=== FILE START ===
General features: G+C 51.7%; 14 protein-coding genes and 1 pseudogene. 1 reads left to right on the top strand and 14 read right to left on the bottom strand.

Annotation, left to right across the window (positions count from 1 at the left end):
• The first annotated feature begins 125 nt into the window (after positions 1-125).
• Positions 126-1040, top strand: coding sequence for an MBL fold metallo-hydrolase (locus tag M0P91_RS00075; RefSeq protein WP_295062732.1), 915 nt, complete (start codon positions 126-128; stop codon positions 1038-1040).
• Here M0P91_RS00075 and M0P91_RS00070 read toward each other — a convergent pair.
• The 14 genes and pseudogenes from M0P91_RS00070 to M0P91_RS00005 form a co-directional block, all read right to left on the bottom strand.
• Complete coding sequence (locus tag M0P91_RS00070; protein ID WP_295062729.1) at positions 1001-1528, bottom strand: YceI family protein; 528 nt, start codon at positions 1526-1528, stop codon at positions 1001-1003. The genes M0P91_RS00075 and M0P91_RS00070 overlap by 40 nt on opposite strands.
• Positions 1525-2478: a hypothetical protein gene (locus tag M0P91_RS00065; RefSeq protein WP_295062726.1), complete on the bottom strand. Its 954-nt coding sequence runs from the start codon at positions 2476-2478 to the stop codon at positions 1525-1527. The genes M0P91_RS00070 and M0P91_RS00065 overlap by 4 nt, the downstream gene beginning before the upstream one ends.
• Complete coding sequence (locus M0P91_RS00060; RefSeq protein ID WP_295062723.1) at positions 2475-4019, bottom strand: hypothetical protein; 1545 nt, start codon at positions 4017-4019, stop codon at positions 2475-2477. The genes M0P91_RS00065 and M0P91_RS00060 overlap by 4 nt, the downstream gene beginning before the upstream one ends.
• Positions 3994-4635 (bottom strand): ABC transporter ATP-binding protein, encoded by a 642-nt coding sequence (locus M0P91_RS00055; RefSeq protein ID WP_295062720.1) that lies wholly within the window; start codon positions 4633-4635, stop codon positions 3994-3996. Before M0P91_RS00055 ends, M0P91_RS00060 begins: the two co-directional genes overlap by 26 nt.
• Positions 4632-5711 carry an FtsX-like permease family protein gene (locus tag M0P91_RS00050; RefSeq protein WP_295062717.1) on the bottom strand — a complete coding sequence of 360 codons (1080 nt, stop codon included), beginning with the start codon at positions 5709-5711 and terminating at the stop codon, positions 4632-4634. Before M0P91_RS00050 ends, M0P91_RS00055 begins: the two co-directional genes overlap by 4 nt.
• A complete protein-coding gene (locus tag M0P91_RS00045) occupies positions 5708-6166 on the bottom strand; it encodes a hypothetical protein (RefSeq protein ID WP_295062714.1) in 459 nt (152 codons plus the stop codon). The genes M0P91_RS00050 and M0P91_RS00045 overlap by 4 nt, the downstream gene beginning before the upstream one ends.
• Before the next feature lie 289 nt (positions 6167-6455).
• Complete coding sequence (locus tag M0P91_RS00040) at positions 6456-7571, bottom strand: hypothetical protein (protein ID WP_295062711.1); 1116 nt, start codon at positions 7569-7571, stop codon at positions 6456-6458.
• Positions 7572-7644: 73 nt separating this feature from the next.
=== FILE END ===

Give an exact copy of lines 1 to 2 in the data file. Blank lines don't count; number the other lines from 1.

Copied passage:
General features: G+C 51.7%; 14 protein-coding genes and 1 pseudogene. 1 reads left to right on the top strand and 14 read right to left on the bottom strand.

Annotation, left to right across the window (positions count from 1 at the left end):